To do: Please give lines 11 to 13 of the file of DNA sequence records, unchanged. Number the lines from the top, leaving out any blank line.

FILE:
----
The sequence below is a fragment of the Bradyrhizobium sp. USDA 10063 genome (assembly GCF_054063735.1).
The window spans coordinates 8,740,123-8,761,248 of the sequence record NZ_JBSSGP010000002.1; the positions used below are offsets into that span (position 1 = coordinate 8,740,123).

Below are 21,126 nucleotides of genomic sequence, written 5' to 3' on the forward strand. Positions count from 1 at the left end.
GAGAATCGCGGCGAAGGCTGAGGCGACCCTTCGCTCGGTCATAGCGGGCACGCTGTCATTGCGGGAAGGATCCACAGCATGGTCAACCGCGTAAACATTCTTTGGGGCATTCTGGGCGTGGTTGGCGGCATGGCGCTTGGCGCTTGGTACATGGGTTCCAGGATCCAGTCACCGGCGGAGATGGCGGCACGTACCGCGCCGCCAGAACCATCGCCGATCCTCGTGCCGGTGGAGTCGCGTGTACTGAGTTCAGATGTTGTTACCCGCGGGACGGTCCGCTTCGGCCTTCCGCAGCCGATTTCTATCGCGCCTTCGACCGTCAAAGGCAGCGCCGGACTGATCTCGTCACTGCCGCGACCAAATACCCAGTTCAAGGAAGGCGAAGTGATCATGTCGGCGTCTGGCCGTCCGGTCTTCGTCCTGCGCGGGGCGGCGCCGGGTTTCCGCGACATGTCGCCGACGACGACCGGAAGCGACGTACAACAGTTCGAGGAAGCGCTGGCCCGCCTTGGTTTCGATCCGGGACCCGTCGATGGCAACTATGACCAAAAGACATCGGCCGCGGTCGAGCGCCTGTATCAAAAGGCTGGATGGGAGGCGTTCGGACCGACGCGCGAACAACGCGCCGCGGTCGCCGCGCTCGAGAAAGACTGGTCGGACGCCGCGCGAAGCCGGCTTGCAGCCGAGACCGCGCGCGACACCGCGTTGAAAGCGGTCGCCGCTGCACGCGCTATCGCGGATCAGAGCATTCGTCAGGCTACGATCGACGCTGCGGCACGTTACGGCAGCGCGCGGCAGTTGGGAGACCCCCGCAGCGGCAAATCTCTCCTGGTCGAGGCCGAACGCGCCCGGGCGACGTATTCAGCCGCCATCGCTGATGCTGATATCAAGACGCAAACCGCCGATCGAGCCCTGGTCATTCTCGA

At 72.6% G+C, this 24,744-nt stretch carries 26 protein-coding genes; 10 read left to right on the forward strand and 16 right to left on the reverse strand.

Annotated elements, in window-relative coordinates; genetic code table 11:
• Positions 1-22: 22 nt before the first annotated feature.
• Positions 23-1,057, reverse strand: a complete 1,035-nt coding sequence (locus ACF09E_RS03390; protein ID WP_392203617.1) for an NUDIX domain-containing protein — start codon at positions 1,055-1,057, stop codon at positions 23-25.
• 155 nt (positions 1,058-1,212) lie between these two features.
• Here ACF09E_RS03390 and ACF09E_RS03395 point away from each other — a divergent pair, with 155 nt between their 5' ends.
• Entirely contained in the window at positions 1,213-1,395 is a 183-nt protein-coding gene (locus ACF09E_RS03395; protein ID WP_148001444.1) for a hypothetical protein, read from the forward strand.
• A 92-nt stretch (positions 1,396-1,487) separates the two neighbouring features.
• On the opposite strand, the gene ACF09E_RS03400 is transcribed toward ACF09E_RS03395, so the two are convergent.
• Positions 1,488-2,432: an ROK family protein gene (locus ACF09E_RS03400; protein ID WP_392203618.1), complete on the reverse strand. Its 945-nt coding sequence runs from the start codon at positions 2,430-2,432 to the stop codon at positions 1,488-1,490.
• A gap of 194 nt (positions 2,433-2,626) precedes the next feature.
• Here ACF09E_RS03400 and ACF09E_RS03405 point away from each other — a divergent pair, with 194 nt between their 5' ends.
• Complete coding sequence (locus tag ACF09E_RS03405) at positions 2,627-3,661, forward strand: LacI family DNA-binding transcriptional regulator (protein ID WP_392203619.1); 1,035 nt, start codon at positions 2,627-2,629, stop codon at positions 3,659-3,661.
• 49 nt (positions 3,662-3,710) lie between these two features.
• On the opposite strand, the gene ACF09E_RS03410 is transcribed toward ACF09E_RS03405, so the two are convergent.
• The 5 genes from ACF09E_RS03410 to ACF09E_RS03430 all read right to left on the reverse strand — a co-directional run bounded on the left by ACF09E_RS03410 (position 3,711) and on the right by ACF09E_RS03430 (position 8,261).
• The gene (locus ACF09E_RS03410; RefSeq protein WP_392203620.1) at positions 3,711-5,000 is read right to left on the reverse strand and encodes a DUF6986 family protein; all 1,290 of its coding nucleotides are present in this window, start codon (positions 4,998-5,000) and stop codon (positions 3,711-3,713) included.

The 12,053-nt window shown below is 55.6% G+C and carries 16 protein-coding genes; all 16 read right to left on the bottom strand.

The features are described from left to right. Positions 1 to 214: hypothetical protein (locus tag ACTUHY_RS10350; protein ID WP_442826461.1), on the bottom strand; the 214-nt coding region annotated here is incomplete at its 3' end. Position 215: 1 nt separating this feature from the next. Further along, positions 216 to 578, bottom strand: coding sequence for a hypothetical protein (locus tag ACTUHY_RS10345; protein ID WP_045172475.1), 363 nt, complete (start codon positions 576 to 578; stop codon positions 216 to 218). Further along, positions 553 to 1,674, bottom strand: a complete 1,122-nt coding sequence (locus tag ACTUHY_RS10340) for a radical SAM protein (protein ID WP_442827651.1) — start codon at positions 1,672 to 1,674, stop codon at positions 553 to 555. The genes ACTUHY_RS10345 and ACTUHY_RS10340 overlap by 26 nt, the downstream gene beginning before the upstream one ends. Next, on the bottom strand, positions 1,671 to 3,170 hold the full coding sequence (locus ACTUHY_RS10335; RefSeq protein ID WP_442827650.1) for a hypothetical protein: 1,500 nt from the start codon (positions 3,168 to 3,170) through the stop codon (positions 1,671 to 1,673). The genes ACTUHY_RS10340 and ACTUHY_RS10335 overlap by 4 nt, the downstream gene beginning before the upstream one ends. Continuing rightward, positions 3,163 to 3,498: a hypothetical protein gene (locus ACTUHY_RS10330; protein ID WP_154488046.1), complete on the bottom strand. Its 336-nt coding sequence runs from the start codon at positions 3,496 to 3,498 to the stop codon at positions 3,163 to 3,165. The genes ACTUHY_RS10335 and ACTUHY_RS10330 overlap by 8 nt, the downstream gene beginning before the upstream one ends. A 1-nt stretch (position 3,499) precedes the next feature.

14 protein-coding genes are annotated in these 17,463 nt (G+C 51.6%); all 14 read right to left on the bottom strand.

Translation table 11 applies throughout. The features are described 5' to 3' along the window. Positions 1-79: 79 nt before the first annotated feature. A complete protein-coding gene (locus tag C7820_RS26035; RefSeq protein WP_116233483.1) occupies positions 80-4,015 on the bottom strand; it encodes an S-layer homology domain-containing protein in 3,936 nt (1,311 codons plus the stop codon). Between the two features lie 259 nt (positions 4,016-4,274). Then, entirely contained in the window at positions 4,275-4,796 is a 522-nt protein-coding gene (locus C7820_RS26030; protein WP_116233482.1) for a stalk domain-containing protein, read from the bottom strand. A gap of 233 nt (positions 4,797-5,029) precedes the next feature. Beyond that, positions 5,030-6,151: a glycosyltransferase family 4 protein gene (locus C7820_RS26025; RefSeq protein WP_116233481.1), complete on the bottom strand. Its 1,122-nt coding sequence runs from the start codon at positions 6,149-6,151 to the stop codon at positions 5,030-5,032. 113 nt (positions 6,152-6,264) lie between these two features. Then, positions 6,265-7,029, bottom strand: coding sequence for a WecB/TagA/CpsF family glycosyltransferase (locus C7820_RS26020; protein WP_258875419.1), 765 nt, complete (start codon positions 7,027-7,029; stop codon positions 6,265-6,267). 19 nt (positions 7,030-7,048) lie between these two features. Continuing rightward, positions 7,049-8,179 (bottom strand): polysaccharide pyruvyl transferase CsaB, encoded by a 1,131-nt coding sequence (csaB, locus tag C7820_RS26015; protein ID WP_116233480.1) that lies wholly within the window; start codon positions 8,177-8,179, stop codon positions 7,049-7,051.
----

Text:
• Entirely contained in the window at positions 1,213-1,395 is a 183-nt protein-coding gene (locus ACF09E_RS03395; protein ID WP_148001444.1) for a hypothetical protein, read from the forward strand.
• A 92-nt stretch (positions 1,396-1,487) separates the two neighbouring features.
• On the opposite strand, the gene ACF09E_RS03400 is transcribed toward ACF09E_RS03395, so the two are convergent.